5. I think it's fantastic that Peter Martins is giving Albert Evans a chance on Opening Night with a new ballet of his and N.Y. Export: Opus Jazz was actually well received by none other than Robert Greskovic, writing in the Wall Street Journal last June. Farrell Fan, there seems to be some disagreement as to who is responsible for the break between Farrell and Martins...I think she must write a letter to Martins asking to return like she did to Balanchine and make it public. If he rejects her, then he will be the bad guy she has nothing to lose.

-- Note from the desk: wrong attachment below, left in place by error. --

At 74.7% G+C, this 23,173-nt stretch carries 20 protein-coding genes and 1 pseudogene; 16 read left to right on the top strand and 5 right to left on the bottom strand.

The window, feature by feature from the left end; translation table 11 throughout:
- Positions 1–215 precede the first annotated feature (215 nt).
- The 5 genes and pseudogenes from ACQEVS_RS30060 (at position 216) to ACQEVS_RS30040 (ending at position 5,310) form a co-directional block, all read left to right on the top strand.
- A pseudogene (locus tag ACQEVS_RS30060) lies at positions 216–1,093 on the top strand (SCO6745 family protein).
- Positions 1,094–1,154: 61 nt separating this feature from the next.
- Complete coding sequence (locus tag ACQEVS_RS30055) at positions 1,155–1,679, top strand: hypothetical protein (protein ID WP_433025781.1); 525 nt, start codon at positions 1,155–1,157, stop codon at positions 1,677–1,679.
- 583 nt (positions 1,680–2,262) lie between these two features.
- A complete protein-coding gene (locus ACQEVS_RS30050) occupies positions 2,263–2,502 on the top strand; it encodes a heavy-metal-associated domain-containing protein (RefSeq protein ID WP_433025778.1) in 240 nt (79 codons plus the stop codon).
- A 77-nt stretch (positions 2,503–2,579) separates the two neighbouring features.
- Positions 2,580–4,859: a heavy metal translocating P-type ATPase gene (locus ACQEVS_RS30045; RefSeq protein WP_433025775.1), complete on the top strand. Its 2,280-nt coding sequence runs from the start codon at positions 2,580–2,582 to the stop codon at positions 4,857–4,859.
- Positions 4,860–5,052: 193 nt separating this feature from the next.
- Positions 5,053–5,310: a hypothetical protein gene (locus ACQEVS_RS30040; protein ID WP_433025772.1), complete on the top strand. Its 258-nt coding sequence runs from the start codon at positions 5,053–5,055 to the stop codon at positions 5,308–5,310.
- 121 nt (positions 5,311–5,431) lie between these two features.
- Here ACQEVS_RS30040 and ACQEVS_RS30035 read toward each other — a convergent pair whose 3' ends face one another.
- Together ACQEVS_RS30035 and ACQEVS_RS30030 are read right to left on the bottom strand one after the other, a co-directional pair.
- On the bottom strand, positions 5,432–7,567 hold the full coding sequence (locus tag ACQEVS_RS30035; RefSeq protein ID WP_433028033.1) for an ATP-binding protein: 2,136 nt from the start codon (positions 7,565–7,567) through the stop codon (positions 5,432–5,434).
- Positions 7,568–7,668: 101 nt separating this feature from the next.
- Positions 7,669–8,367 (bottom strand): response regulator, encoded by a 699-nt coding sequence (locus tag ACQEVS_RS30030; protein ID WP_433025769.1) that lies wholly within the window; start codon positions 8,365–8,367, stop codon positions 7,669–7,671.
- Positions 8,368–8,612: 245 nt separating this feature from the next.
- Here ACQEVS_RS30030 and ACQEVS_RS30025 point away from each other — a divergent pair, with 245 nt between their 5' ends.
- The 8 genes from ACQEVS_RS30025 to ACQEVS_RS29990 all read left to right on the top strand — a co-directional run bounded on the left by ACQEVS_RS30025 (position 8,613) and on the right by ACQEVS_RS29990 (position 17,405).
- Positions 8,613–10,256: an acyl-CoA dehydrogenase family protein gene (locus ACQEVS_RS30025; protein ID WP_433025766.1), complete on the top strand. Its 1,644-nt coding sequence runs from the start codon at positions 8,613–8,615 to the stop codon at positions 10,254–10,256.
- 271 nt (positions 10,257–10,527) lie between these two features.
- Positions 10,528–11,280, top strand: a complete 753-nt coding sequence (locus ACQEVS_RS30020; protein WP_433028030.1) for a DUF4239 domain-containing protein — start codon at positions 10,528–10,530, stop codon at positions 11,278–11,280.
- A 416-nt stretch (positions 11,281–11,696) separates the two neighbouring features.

6. I'd take another episode of "I Love Lucy" before they jumped the shark and moved to Connecticut! :rolleyes: http://www.jumptheshark.com/ This begs the question of when New York City Ballet jumped it, I say never. Peter Martins wrote some interesting things which might be helpful in this discussion in the Preface for the 1998 book, "Tributes, Celebrating Fifty Years of New York City Ballet." "At its core NYCB has always been a choreographer's company, and it continues to be. When people think of NYCB, they think of Balanchine, of course, and they think of Jerome Robbins, but there were always other choreographers as well. That is the source of our strength, our continuity, and our constant renewal. This is a place where choreographers come to make new ballets. The dancers are equipped not only with superb technique, they are also tuned in to a choreographer's mind; they have the tools, mental and physical, to offer a choreographer. Our dancers, in turn, require new choreography. It stretches them, it keeps them engaged; it keeps them fresh. It enables them to discover things about themselves. The same goes for the audience. They want new ballets, they want to be part of the evolution of dancing. It is a faith that we, dancers and audience, share: a faith in the future of dance. At the same time, NYCB is the place where the tradition of classical ballet remains strong, perhaps stronger than anywhere else in the world. Balanchine believed in this idiom, in the classical vocabulary, and his belief still informs us. When choreographers come to work here, I insist-or try to-that they use this vocabulary. It is what our dancers know. We have women for whom it is second nature to dance on pointe; we have men who can jump and turn. This language is very difficult to speak, but it is very beautiful. I am always looking for people who understand this. I keep looking; I keep opening the door. It would be the antithesis of Balanchine's belief to close the door on the new, to exclude the rest of the world only to polish Balanchine. Dance exists in the present. With each performance, with each performer, a ballet changes. Balanchine made Apollo in 1925; over half a century he refined it, eliminating passages, paring sets, streamlining it into its final, distilled form."